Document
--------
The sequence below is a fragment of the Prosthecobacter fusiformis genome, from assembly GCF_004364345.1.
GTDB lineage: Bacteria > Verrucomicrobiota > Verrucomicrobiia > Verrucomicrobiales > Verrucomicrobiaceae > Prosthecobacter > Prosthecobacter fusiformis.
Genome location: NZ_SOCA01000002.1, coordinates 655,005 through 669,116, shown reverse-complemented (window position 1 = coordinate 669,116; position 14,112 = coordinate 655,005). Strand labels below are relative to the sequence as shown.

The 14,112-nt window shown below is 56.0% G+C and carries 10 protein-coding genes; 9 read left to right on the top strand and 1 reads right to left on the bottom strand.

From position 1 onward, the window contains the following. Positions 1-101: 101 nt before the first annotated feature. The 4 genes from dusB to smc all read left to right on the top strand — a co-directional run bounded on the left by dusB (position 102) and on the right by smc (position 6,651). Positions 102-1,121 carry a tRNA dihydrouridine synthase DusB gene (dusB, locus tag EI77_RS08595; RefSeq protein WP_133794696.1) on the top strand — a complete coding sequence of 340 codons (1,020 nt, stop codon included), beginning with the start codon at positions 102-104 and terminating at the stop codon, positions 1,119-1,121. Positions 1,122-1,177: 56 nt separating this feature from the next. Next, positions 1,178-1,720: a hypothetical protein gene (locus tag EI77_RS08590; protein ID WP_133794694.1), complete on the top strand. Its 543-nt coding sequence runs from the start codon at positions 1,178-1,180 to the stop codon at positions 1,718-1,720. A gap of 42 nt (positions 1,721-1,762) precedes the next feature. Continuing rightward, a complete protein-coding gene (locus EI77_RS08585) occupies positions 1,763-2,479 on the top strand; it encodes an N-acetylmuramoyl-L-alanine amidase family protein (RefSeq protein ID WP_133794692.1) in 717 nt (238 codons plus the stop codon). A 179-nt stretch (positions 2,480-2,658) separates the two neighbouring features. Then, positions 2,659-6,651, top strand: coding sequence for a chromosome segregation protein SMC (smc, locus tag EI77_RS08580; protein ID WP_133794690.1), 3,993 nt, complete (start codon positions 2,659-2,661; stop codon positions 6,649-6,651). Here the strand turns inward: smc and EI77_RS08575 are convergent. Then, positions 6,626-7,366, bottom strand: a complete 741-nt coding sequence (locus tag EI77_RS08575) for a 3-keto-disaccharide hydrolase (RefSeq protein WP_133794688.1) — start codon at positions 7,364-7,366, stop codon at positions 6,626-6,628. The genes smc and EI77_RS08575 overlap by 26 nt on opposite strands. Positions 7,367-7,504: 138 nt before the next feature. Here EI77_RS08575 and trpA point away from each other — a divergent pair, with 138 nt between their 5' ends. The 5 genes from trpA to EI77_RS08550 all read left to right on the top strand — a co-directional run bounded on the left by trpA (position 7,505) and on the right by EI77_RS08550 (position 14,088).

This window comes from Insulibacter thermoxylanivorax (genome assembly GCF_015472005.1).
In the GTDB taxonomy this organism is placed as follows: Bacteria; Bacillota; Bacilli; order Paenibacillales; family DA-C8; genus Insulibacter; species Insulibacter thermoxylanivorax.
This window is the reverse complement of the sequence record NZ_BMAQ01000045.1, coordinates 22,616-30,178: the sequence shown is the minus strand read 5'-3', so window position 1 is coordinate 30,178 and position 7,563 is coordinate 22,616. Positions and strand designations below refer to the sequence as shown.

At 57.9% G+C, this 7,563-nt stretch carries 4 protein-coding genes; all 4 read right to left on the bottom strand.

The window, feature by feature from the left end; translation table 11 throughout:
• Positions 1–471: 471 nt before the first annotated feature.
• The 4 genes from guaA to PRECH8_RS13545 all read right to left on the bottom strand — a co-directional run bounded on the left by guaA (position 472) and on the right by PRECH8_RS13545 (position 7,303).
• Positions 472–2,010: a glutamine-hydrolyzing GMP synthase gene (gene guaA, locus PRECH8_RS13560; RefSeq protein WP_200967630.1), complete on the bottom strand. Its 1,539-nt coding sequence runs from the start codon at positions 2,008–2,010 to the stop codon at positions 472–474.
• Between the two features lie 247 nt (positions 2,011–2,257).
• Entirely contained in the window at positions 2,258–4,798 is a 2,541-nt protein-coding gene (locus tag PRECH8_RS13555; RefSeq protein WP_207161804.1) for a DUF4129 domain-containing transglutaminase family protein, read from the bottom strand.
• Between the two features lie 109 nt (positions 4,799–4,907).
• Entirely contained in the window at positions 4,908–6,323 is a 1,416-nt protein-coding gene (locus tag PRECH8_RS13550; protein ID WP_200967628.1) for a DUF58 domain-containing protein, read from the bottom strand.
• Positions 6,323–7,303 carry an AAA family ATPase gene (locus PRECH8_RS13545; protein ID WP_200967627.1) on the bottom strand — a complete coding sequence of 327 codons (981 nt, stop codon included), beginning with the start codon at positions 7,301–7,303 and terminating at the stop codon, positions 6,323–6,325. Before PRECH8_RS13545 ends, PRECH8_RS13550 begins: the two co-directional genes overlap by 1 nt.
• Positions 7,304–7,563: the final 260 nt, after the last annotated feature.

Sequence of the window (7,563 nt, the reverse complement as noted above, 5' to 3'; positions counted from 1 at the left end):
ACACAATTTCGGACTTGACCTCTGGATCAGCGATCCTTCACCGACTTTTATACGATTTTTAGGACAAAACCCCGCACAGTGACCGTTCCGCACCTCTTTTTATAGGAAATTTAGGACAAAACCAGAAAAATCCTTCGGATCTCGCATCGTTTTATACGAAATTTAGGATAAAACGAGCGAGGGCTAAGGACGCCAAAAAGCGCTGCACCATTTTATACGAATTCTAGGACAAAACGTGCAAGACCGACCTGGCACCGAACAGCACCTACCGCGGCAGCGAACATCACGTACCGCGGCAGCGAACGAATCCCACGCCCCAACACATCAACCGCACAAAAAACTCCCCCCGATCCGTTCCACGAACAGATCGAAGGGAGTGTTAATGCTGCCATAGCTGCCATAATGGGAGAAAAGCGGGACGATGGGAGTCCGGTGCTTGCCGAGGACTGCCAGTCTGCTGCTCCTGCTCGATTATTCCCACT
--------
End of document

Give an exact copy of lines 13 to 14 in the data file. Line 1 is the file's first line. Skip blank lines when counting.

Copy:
• Positions 472–2,010: a glutamine-hydrolyzing GMP synthase gene (gene guaA, locus PRECH8_RS13560; RefSeq protein WP_200967630.1), complete on the bottom strand. Its 1,539-nt coding sequence runs from the start codon at positions 2,008–2,010 to the stop codon at positions 472–474.
• Between the two features lie 247 nt (positions 2,011–2,257).